5. Alphager, good point about the German press. If mass circulation publications like “Bild” show what average Germans have on their minds, they can’t be far behind their allegedly uninformed American counterparts.

    Perhaps “dumbing down” is more of a global phenomenon than assumed.

    On the other hand, many Americans are woefully, perhaps willfully, ignorant of political and geographical realities. As “fear always springs from ignorance,” if their rulers continue to use fear as an instrument to keep them in line, the future does not look all that rosy.

  6. About the american press (not only the american, but this “bad news” trend is growing all over the world, I think), the same old story:

    “Great people talk about ideas, average people talk about things, and small people talk about people.” – Anonymus

  7. > There has to be an active taboo against gossip reporting (as in the German
    > elite media), because it drives out substance

    Taboo? Active? Check Spiegel Online’s “Panorama” section: gossip & boobs galore – here’s two screenshots of today’s issue: 1, 2. To boost it, the Spiegel aquired Patricia Dreyer, formerly head of the Bild-Zeitung’s entertainment section, raising quite some eyebrows. Of course it’s arguable whether the Spiegel merits the elite qualifier, however, it surely has that role, Wikipedia feels that it is “Europe’s biggest and most influential weekly magazine”, and that’s right.

    > If you think that most of these people support bombing a country that isn’t at war with
    > the United States because they have carefully reviewed Iran’s history, alliances,
    > political system, culture, and military chain of command — and have analyzed the
    > effect on oil prices and the possibility of a backlash

    So, to have a say on energy policy, the electorate needs a PH.D. in physics?

    > On the other hand, many Americans are woefully, perhaps willfully, ignorant of political and
    > geographical realities. As “fear always springs from ignorance,” if their rulers continue to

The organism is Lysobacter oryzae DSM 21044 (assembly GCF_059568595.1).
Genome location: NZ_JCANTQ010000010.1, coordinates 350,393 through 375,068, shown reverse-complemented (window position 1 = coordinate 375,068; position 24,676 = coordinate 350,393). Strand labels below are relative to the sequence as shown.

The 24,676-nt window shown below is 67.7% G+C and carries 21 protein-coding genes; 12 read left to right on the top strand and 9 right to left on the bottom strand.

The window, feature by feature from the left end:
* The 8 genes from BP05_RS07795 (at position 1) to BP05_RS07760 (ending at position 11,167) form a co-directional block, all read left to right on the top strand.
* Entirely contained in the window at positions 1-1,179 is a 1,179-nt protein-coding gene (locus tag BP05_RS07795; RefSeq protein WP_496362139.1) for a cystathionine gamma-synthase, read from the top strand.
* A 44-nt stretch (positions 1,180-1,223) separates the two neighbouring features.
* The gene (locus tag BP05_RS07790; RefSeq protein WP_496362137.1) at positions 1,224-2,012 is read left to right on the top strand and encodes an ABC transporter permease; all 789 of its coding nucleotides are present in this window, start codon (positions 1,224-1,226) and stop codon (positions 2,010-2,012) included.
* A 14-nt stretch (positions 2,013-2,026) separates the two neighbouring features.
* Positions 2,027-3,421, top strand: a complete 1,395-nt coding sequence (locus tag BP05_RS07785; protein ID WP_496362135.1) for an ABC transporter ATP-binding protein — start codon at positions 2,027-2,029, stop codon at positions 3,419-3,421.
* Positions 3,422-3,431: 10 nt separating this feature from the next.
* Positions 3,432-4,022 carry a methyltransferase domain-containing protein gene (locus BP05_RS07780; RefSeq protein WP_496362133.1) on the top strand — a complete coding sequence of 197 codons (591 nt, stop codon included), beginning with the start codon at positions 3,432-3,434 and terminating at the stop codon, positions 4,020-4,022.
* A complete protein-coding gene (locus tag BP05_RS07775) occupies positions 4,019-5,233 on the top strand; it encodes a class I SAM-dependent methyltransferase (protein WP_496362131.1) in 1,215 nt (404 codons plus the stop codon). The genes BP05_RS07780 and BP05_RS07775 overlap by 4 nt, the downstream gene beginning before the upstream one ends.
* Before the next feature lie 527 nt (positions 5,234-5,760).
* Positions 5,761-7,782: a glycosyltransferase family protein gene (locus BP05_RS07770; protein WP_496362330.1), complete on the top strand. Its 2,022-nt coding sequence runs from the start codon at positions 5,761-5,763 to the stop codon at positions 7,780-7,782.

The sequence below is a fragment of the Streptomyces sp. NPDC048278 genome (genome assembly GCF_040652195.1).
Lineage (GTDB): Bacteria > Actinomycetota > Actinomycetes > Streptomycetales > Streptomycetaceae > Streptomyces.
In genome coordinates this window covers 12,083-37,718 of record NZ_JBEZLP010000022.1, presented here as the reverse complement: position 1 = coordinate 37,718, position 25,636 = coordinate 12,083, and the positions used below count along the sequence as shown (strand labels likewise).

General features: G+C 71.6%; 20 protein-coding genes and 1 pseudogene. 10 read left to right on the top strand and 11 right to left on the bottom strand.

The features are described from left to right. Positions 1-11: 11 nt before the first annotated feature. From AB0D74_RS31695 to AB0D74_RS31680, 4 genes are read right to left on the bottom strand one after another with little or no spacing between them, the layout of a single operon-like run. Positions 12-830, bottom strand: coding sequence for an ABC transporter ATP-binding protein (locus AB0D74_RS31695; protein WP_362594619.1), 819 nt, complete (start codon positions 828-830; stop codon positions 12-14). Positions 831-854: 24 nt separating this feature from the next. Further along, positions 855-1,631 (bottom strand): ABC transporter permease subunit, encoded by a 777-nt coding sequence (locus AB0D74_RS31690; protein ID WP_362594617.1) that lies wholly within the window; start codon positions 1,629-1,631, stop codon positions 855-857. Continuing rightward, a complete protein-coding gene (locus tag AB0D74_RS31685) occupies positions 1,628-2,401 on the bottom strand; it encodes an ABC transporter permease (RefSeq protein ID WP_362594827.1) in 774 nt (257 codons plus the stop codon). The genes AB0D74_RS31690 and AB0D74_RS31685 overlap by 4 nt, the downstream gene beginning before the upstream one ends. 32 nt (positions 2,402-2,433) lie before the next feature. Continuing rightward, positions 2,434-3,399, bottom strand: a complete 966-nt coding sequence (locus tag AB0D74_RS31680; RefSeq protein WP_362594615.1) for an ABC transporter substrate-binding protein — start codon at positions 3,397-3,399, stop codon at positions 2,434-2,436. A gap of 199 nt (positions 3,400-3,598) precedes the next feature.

> use fear as an instrument to keep them in line, the future does not look all that rosy

    Paul: granted, fear is an political instrument for the present US administration (and most governments and politicians at that), however, we Euros never had trouble to stimulate us that way without governmental interference: remember global cooling (yes, we used to have that prophecy, too), mass starvation, overpopulation, DDT horrors, Y2K hysteria with planes falling out of the air (worldwide Angstlust, though), Avian Flu killing millions, and the Club of Rome’s many doomsday scenarios of the mid-seventies, that never came true?

  8. “Angstlust” is a good word for it.

    “…the malaise has settled like fall-out and what people really fear is not that the bomb will fall but that the bomb will not fall….”
    (Walker Percy, “The Moviegoer”)

  9. “Wikipedia feels that it is “Europe’s biggest and most influential weekly magazine”, and that’s right.”

    Hmm, I might quibble on this one. Speigel is Germany’s biggest and most influential news magazine, and Germany is Europe’s biggest country, so presumably Speigel is more influential than the French, or Dutch, or Itaian, or Spanish equivalent publications. But that may fail when one considers the Economist. The Economist is fully as influential in the UK as Speigel is in Germany, but the Economist has more of a global audience than Speigel does, if only because more people speak and read English than do German. Considered only within the borders of Europe Speigel may or may not be more influential than the Economist. Considered globally I’d argue the Economist is clearly more influential.

  10. Marek said: “So, to have a say on energy policy, the electorate needs a PH.D. in physics?”

    No, but then again, the risks from having poorly-grounded opinions about energy policy are moderate and borne by all people on the globe, albeit not equally.

    The problem with Americans, specifically, being ignorant of foreign countries is that, their country, unlike others, has a large military and leaders willing to use it in foreign countries. Thus, Americans’ vulnerability to foolish or bad-faith pro-war arguments actually translates into real-world havoc for other nations. The risk is completely unequal — the people in the other nations suffer all the excess death and chaos from an incompetent or unjustified military intervention, while the lives of most Americans continue largely unchanged.

    That’s why I say you can absolutely speak of a duty to be well-informed in the context of war. Given the current state of the American media, this duty is not close to being fulfilled. To address the problem another way, you could put the decision to go to war in the hands of people who have specialized knowledge about the target nation and region, and no institutional or economic interests. Assuming you could find them somewhere…